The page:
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Obama: Don’t Sell Out the United States’ Women

The proposed Trans-Pacific Partnership is bad news for workers and worse news for women.

President Barack Obama has insisted up and down that he’s willing to work with the Republicans who are taking over the Senate.

He proved it during his recent visit to Beijing, where he urged world leaders to come to agreement on the Trans-Pacific Partnership (TPP) — a longtime priority of soon-to-be Senate Majority Leader Mitch McConnell.

What’s the TPP, you ask?

It’s a giant trade agreement between the United States and 11 other Pacific Rim nations — including Australia, Japan, and Malaysia, among others — now being negotiated in secret.

Well, mostly in secret. Around 600 corporations and a few labor unions with stakes in the talks have seen a draft. Except for a few chapters released by WikiLeaks last year, Congress and the public have not.

But here’s what we do know: This so-called “partnership” is an insult to U.S. workers. And it’s especially bad news for women.

According to Doctors Without Borders, for example, the agreement’s intellectual property clauses could cut off access to generic drugs for people living with HIV/AIDS — who are increasingly women and kids.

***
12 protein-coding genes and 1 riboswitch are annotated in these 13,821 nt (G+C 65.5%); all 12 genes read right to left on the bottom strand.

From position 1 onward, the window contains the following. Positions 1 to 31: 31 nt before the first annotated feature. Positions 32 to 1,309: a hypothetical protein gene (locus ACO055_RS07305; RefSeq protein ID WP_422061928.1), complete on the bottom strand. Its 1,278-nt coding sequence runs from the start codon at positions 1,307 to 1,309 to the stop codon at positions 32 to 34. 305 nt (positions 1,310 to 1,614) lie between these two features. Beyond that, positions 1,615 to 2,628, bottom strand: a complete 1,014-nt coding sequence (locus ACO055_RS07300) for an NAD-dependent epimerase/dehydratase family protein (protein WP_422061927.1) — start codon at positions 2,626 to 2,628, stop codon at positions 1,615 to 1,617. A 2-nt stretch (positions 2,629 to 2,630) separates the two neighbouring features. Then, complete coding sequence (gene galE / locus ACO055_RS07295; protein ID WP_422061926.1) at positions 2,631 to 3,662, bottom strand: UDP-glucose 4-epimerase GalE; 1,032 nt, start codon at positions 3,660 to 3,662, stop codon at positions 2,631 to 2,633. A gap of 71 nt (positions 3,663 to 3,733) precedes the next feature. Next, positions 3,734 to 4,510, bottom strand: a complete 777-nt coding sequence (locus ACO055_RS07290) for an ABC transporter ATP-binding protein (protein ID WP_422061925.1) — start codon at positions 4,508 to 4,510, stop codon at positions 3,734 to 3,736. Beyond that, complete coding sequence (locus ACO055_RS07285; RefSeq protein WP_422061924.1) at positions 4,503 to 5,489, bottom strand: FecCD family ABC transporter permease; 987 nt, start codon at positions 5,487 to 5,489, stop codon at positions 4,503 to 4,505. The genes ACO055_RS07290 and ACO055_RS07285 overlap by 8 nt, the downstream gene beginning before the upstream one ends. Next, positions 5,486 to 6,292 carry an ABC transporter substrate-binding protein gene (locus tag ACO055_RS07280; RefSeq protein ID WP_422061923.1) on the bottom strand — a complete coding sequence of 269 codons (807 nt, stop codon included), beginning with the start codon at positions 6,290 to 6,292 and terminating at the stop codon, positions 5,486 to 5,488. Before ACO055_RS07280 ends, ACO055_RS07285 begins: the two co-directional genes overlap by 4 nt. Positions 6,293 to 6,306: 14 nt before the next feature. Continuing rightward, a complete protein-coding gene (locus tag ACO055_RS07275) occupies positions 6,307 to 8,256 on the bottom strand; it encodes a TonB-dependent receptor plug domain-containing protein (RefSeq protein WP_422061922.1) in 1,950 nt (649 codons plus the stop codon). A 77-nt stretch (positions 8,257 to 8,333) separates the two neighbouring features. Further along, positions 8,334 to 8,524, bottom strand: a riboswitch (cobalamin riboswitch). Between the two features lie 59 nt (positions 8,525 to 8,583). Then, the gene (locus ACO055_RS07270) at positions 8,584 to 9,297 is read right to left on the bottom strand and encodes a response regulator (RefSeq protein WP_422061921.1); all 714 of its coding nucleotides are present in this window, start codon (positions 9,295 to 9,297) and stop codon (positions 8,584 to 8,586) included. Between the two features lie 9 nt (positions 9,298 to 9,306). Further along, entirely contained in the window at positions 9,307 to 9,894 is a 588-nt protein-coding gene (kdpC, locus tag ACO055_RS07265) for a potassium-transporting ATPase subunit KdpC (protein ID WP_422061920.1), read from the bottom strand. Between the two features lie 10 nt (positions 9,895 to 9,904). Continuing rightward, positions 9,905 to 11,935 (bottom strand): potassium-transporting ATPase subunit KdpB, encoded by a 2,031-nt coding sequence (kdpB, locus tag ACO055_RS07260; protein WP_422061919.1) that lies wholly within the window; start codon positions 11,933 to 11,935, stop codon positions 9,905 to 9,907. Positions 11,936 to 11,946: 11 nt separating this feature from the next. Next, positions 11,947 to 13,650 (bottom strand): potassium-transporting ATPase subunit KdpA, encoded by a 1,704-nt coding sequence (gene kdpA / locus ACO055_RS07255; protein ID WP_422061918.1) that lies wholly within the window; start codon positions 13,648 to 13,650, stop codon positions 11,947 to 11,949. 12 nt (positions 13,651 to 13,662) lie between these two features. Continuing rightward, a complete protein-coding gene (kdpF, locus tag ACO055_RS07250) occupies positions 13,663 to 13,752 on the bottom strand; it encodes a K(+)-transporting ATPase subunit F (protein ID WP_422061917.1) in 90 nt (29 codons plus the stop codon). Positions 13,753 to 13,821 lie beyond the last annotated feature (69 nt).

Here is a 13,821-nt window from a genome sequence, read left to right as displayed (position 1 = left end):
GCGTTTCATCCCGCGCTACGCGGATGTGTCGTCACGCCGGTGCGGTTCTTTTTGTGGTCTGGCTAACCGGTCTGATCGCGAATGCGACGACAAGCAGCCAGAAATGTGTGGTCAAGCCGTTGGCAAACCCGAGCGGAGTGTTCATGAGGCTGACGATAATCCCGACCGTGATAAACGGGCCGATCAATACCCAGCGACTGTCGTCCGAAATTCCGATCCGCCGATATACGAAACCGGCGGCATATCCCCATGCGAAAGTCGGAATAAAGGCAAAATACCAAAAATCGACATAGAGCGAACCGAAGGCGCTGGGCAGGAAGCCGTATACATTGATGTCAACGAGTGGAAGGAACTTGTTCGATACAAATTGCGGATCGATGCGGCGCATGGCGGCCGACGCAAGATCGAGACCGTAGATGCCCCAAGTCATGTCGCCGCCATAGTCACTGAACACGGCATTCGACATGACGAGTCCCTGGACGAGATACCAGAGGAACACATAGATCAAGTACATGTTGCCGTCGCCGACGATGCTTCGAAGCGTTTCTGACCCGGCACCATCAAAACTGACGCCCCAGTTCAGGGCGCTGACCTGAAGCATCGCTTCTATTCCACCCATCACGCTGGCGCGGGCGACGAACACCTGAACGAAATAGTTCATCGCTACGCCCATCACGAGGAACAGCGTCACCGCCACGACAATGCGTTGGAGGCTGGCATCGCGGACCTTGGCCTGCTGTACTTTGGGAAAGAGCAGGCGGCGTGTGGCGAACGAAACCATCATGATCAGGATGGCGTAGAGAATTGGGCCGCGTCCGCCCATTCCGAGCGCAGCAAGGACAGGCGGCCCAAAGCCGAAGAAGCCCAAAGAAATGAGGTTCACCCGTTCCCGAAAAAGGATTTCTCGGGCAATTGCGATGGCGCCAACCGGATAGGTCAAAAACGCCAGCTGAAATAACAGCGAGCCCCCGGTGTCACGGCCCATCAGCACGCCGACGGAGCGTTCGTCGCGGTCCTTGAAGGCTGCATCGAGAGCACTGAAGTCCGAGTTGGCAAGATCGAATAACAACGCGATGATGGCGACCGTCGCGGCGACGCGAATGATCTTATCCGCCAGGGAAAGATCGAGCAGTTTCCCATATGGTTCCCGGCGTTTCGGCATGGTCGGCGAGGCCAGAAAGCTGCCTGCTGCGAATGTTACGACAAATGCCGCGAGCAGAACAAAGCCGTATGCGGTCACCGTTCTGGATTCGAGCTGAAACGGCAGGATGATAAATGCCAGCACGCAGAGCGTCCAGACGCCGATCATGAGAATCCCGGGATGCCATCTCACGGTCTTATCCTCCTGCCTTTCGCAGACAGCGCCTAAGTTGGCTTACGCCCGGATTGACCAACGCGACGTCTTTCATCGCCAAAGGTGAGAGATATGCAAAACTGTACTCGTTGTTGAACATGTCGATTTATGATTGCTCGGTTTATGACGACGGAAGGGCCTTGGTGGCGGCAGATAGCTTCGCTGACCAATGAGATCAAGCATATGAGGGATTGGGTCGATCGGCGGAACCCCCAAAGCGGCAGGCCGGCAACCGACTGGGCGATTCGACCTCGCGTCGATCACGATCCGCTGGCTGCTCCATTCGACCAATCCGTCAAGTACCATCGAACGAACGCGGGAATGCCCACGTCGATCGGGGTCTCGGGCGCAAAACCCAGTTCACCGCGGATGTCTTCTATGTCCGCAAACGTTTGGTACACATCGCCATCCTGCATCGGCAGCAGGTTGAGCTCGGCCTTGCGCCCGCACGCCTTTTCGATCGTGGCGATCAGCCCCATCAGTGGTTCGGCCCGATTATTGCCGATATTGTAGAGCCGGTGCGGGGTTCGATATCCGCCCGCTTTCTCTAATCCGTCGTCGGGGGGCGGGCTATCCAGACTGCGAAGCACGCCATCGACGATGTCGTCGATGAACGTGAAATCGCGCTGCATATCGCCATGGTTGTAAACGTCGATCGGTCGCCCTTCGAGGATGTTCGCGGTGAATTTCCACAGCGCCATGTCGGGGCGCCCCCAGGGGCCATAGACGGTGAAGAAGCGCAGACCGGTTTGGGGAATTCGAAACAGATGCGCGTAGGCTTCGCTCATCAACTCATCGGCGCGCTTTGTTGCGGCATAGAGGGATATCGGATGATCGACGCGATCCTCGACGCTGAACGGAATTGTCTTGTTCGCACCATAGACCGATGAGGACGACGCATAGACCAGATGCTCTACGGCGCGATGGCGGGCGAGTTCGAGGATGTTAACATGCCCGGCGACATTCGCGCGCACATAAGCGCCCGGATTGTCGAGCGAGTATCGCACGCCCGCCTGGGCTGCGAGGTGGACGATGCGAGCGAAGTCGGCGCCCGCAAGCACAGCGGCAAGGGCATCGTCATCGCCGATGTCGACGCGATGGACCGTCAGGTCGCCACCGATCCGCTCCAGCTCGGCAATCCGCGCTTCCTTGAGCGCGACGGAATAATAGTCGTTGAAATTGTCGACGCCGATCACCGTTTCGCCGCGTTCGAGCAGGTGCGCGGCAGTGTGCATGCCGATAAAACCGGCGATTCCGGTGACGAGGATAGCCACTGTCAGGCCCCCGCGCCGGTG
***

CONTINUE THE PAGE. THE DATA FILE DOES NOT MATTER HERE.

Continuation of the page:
And the Communications Workers of America union says the pact will make it easier for corporations to outsource majority-female jobs — not only in low-wage workplaces such as call centers, but also higher-wage sectors like human resources.

So it’s no surprise that women in Congress have been leading the opposition to the TPP for some time.

In the House, Democrats Rosa DeLauro and Louise Slaughter pointed out in a forceful Los Angeles Times op-ed that the agreement would force Americans to compete against workers from extremely low-wage countries. It would also, they argued, roll back environmental standards and U.S. laws that protect food and drug safety.

In the Senate, Democrat Elizabeth Warren has expressed worries that the secretive agreement could weaken financial regulations. She opposed the appointment of Michael Froman as the U.S. trade representative — a job that has made him the chief arbiter of the treaty-making process — because he flatly stated his opposition to more transparency in the negotiations.

And there’s another little-known provision.

Under the proposed rules, businesses incorporated in TPP countries — any of them — would be guaranteed equal treatment with U.S. firms when bidding on government contracts.

That means our tax dollars could go to underwriting companies in countries like Brunei, which imprisons unmarried women for getting pregnant and allows the stoning of gays and lesbians.

I’m all for cooperation in government, and I do hope President Obama and Mitch McConnell can agree on some things — like a higher minimum wage for instance.

But the Trans-Pacific Partnership? Sink it.

The stakes have never been higher (and our need for your support has never been greater).

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